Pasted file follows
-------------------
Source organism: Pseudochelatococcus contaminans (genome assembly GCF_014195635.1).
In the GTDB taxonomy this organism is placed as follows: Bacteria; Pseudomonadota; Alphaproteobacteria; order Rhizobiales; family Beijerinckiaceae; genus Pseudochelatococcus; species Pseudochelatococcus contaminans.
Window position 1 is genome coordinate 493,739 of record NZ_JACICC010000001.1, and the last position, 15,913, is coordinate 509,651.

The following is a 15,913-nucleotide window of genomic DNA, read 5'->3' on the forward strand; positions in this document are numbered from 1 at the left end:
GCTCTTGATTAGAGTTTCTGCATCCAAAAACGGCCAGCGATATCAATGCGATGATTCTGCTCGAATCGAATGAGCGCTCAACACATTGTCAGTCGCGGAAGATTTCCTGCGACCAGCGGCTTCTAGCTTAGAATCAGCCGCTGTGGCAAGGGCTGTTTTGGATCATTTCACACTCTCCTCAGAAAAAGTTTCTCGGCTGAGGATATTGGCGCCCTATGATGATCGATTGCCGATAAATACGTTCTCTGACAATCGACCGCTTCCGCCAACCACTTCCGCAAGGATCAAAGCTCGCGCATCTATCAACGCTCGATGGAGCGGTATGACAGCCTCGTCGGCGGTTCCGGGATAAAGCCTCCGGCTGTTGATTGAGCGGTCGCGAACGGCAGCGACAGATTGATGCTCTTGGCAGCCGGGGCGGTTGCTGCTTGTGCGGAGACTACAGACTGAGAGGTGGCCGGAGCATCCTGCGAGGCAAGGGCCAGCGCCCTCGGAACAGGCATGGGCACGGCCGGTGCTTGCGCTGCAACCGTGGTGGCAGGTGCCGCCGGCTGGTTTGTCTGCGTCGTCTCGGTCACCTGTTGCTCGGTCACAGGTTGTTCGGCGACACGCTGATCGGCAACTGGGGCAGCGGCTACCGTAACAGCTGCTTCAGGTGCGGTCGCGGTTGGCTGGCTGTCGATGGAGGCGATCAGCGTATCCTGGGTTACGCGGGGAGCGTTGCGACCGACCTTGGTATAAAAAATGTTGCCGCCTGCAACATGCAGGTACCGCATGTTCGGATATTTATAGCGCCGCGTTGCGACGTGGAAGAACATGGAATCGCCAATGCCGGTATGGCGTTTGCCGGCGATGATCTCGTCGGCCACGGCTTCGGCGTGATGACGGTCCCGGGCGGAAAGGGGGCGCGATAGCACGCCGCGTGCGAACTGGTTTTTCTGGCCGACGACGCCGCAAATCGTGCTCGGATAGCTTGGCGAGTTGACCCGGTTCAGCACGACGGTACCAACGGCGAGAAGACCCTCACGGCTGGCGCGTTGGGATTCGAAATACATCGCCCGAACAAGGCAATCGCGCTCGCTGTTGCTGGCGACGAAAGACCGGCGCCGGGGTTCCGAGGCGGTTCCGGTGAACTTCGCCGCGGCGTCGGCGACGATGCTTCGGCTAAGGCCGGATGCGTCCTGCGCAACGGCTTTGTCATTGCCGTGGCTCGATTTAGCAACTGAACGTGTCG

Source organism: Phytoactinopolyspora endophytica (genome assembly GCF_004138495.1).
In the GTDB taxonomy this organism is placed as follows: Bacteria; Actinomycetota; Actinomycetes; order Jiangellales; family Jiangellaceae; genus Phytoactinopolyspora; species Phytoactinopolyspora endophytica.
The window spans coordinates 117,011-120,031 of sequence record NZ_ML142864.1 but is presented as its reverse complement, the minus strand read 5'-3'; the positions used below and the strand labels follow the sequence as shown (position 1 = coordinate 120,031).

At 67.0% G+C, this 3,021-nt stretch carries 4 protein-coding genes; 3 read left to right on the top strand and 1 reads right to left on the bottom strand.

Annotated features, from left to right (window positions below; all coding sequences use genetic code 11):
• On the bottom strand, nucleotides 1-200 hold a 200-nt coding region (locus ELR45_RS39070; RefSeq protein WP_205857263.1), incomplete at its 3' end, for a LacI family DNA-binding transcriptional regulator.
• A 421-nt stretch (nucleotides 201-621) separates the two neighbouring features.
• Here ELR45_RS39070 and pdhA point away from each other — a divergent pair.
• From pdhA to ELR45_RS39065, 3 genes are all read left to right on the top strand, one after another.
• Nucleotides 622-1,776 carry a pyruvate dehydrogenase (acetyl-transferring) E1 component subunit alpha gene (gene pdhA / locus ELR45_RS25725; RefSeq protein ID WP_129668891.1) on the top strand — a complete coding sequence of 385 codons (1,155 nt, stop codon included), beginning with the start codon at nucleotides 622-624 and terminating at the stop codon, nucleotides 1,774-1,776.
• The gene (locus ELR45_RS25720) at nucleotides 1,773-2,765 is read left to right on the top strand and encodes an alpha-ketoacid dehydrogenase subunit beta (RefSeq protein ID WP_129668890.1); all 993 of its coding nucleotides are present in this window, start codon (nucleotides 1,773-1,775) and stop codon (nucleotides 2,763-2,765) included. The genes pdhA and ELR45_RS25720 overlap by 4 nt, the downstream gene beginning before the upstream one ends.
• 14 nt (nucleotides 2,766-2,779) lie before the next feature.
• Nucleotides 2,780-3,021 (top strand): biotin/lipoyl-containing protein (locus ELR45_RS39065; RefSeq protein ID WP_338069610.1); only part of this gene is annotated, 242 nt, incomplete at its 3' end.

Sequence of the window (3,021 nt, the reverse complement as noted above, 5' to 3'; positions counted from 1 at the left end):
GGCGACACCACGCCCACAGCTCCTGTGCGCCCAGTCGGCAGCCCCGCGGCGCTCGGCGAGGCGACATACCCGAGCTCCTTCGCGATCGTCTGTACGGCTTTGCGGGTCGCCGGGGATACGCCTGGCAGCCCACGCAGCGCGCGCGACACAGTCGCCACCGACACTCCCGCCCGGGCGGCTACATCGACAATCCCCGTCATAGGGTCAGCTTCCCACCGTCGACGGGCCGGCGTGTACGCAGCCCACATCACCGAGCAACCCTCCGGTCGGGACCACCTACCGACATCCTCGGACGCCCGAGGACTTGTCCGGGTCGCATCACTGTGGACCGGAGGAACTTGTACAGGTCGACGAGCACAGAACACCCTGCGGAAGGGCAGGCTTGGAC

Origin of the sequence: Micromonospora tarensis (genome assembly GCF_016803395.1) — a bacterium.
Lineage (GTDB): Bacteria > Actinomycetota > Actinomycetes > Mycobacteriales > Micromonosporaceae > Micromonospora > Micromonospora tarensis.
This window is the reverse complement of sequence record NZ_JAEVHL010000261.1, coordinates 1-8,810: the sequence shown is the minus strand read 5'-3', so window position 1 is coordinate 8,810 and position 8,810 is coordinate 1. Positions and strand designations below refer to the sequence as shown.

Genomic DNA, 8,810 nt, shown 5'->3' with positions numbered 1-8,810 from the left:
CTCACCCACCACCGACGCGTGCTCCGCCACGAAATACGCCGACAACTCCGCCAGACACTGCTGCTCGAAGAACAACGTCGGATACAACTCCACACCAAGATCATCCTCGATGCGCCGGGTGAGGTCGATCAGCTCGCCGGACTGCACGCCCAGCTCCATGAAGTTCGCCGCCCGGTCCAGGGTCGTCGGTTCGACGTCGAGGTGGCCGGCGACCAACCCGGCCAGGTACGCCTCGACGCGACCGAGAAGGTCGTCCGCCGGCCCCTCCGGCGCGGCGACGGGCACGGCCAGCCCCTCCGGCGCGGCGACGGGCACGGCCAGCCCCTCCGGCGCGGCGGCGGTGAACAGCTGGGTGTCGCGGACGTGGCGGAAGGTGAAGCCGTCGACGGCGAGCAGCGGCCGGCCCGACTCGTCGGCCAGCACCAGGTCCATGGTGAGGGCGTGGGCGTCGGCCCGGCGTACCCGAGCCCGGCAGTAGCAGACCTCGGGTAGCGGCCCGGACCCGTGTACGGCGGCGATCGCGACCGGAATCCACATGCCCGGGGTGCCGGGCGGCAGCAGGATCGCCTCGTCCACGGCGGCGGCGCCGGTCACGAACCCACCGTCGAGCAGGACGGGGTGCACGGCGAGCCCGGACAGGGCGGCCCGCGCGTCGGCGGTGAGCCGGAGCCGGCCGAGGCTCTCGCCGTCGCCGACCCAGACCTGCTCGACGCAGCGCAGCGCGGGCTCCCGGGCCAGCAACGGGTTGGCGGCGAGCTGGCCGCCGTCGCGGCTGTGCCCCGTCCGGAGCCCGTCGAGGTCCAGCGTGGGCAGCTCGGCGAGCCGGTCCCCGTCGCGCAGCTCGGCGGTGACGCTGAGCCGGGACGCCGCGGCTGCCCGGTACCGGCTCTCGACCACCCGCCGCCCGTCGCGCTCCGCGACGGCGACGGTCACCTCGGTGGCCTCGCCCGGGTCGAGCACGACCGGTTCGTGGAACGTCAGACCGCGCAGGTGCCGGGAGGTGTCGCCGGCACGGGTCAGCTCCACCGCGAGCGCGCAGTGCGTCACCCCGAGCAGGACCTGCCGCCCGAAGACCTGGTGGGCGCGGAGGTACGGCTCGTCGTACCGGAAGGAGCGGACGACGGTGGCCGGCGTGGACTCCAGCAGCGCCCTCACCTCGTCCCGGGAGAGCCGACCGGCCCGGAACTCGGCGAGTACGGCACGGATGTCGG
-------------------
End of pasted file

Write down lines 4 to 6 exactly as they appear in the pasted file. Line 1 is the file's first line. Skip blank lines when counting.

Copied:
The following is a 15,913-nucleotide window of genomic DNA, read 5'->3' on the forward strand; positions in this document are numbered from 1 at the left end:
GCTCTTGATTAGAGTTTCTGCATCCAAAAACGGCCAGCGATATCAATGCGATGATTCTGCTCGAATCGAATGAGCGCTCAACACATTGTCAGTCGCGGAAGATTTCCTGCGACCAGCGGCTTCTAGCTTAGAATCAGCCGCTGTGGCAAGGGCTGTTTTGGATCATTTCACACTCTCCTCAGAAAAAGTTTCTCGGCTGAGGATATTGGCGCCCTATGATGATCGATTGCCGATAAATACGTTCTCTGACAATCGACCGCTTCCGCCAACCACTTCCGCAAGGATCAAAGCTCGCGCATCTATCAACGCTCGATGGAGCGGTATGACAGCCTCGTCGGCGGTTCCGGGATAAAGCCTCCGGCTGTTGATTGAGCGGTCGCGAACGGCAGCGACAGATTGATGCTCTTGGCAGCCGGGGCGGTTGCTGCTTGTGCGGAGACTACAGACTGAGAGGTGGCCGGAGCATCCTGCGAGGCAAGGGCCAGCGCCCTCGGAACAGGCATGGGCACGGCCGGTGCTTGCGCTGCAACCGTGGTGGCAGGTGCCGCCGGCTGGTTTGTCTGCGTCGTCTCGGTCACCTGTTGCTCGGTCACAGGTTGTTCGGCGACACGCTGATCGGCAACTGGGGCAGCGGCTACCGTAACAGCTGCTTCAGGTGCGGTCGCGGTTGGCTGGCTGTCGATGGAGGCGATCAGCGTATCCTGGGTTACGCGGGGAGCGTTGCGACCGACCTTGGTATAAAAAATGTTGCCGCCTGCAACATGCAGGTACCGCATGTTCGGATATTTATAGCGCCGCGTTGCGACGTGGAAGAACATGGAATCGCCAATGCCGGTATGGCGTTTGCCGGCGATGATCTCGTCGGCCACGGCTTCGGCGTGATGACGGTCCCGGGCGGAAAGGGGGCGCGATAGCACGCCGCGTGCGAACTGGTTTTTCTGGCCGACGACGCCGCAAATCGTGCTCGGATAGCTTGGCGAGTTGACCCGGTTCAGCACGACGGTACCAACGGCGAGAAGACCCTCACGGCTGGCGCGTTGGGATTCGAAATACATCGCCCGAACAAGGCAATCGCGCTCGCTGTTGCTGGCGACGAAAGACCGGCGCCGGGGTTCCGAGGCGGTTCCGGTGAACTTCGCCGCGGCGTCGGCGACGATGCTTCGGCTAAGGCCGGATGCGTCCTGCGCAACGGCTTTGTCATTGCCGTGGCTCGATTTAGCAACTGAACGTGTCG

Source organism: Phytoactinopolyspora endophytica (genome assembly GCF_004138495.1).